Is the UN mission in Congo conceding too much to the government?
The UN peacekeeping mission in Congo wants to remain in a good position for working with Congo's government, but it may be ceding some of its leverage in its effort to stay on good terms.
The United Nations Security Council is soon going to renew the mandate of the peacekeeping mission in the Congo. There is some debate around the role that MONUSCO should play in the electoral process, with the head of the mission Roger Meece arguing that other organizations are better equipped than MONUSCO to conduct election monitoring and observation. After all, MONUSCO has a relatively small electoral division, which in addition has also suffered the tragic loss of some of its leaders in a recent place crash in Kinshasa. He also points out that MONUSCO did not do much direct election observation in 2006.
Instead, Meece wants to preserve MONUSCO's "good offices" in order to better manage election disputes between the various contenders. This is in line with his overall objective of re-establishing good relations with the Congolese government after they had reached their nadir under his predecessor. Meece has argued, quite reasonably, that as long as the Congolese see them as antagonists or rivals, they will accomplish little in the country.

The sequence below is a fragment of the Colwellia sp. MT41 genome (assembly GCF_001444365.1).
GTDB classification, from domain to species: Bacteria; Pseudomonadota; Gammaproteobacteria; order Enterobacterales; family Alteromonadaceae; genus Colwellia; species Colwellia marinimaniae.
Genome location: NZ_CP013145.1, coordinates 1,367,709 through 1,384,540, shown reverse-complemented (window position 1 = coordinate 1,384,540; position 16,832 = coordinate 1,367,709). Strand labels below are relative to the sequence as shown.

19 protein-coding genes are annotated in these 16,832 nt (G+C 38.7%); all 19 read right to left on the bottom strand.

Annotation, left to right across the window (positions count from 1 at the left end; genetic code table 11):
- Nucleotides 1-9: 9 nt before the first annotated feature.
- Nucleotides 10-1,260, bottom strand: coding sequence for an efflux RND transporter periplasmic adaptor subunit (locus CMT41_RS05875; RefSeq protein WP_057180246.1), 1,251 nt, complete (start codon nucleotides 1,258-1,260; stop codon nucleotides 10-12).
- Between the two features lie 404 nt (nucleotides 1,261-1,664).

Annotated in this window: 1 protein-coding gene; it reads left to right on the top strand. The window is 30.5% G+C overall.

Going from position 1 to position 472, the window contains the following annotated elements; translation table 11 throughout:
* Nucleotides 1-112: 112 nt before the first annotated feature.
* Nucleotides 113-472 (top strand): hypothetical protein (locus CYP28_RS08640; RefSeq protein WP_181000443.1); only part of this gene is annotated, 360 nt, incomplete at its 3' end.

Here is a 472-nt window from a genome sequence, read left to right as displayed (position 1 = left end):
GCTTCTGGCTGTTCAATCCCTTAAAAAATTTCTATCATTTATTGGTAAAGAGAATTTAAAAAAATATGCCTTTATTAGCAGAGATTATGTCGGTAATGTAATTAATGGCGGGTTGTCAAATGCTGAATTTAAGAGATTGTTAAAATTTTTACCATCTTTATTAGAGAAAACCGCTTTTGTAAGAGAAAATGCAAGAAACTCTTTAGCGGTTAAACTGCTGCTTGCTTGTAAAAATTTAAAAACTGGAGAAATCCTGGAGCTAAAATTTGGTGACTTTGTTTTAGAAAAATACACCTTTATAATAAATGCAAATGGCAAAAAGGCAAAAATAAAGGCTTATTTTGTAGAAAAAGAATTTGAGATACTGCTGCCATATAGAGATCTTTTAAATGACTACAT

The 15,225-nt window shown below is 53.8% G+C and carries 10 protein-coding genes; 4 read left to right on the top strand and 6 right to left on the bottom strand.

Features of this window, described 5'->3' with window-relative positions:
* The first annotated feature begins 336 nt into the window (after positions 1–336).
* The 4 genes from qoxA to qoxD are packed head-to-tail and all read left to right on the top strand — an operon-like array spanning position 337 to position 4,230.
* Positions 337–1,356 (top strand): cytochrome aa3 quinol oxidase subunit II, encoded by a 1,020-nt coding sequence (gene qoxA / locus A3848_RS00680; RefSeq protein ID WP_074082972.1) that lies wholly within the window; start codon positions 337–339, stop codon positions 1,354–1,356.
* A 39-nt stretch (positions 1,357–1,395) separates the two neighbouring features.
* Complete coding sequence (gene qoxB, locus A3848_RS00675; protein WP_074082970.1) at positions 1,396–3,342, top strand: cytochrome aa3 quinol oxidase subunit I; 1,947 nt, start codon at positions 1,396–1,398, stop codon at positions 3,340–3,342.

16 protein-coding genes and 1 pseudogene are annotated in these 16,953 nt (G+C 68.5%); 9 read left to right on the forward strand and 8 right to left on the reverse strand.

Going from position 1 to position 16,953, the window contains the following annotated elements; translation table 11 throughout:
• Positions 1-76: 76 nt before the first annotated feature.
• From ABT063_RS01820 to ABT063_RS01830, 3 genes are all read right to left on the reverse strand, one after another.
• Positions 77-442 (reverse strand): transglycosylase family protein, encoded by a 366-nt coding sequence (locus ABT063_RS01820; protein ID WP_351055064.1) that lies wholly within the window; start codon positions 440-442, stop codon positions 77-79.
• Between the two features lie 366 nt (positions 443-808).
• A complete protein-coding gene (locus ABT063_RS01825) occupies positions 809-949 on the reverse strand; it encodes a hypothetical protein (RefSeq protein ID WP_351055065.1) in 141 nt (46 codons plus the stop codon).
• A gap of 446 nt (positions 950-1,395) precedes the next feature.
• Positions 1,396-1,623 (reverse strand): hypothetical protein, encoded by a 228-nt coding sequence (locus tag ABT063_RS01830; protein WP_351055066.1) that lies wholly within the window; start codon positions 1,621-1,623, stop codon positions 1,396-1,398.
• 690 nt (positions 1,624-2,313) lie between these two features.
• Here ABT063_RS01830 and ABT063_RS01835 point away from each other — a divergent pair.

However, this drive to preserve good relations could become a slippery slope, as MONUSCO begins to barter away more and more of its leverage and moral authority in order to stay in President Kabila's good books.
For example, in their latest report to the UN Security Council, the UN mission said that they have documented over a hundred human rights violations related to the electoral process between January and May 2011. Other than including one paragraph in their report, however, the mission has not made any of their information on these incidents public. The publication of his kind of information could help deter further abuses and put pressure on authorities to rein in their local officials (most of the violations I have heard of appear to be orchestrated at at the local level).
Some human rights advocates have spoken of the possibility of setting up an election abuse team headquartered within MONUSCO - drawing on members of its military, election workers, human rights division and intelligence cell - that would focus solely on this issue for the next 6 months. I think this could be an excellent idea, albeit not one that would probably please the authorities in Kinshasa.
Ambassador Meece argues that MONUSCO is not the best equipped organization to monitor the elections. He may be right on some fronts. However, for now MONUSCO is probably the only organization with representatives in almost province and will the ability, finances and clout to investigate the voter registration process as well as other abuses. Soon, the Carter Center and the EU will have official monitors on the ground, but by that time the tone for the campaigning will have already been set and the voter register will be complete. Congolese organizations are also increasingly calling for the UN to use its authority to prevent repression and intolerance.
MONUSCO does not necessarily need a strong election mandate - although a sentence telling it to use its resources to document and investigate abuses related to the elections would be helpful - but it should not value its good relations with the government more than the most important political event in five years.